Why It's Too Soon to Give Up on Travel Agents


It used to be that if you wanted to book a vacation or a cruise, or generally had any questions related to travel, a travel agent would be your first call. They were widely regarded as experts in their field and in many cases were the only viable booking option open to travelers.

Then came the internet.

It gave us the ability to do all of those things for ourselves directly and easily, crashing the exclusive party that travel agents had been enjoying for decades. More recently, the sharing economy has meant that we've got even more channels open to us to book our trips, with sites like Airbnb disrupting the process even further. But does this mean that travel agents are truly a thing of the past? (See also: 9 of the Craziest, Coolest Airbnb Listings)

An industry shift

Not so long ago, it seemed an open and shut case, with many insiders predicting it to be the end of the industry. With just a computer, people could now book all of their travels themselves, so why would they pay someone else to do so?

Though they've largely moved out of sight, travel agencies are still around. They've had to adapt to survive, but they've found ways to stay relevant in a rapidly changing landscape. Even though the Bureau of Labor Statistics has projected a 12 percent decline in travel agent jobs between 2016 and 2026, it states that "job prospects should be best for travel agents who specialize in specific destinations or particular types of travelers."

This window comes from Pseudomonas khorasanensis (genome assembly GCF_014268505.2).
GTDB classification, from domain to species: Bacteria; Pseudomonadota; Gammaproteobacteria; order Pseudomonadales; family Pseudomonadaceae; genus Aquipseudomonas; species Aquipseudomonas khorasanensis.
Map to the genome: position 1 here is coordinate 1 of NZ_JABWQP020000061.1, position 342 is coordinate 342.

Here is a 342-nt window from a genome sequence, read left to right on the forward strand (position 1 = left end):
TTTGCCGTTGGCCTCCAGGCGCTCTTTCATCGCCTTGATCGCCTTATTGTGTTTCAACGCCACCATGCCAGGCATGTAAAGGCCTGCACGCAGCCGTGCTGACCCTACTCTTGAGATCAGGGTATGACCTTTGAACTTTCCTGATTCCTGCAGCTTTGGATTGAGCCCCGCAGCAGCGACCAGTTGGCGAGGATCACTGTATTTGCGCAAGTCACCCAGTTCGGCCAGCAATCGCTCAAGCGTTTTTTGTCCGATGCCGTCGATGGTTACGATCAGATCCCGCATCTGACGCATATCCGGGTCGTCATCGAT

It's true that travel agents have moved away from the brick-and-mortar stores that used to occupy prominent positions on our streets. But that doesn't mean they've disappeared. Some industry figures suggest that the profession has been growing. James Shillinglaw, editor-at-large for Travel Market Report wrote that "most travel agency executives I speak with believe independent contractors or home-based agents now constitute a majority of the market — and that market continues to grow."

Many travel experts are now striking out on their own to build smaller, more dynamic agencies that focus on very niche aspects of the travel market. Rather than being travel generalists who help with any kind of travel booking, they're specializing in a particular destination, activity, or type of excursion.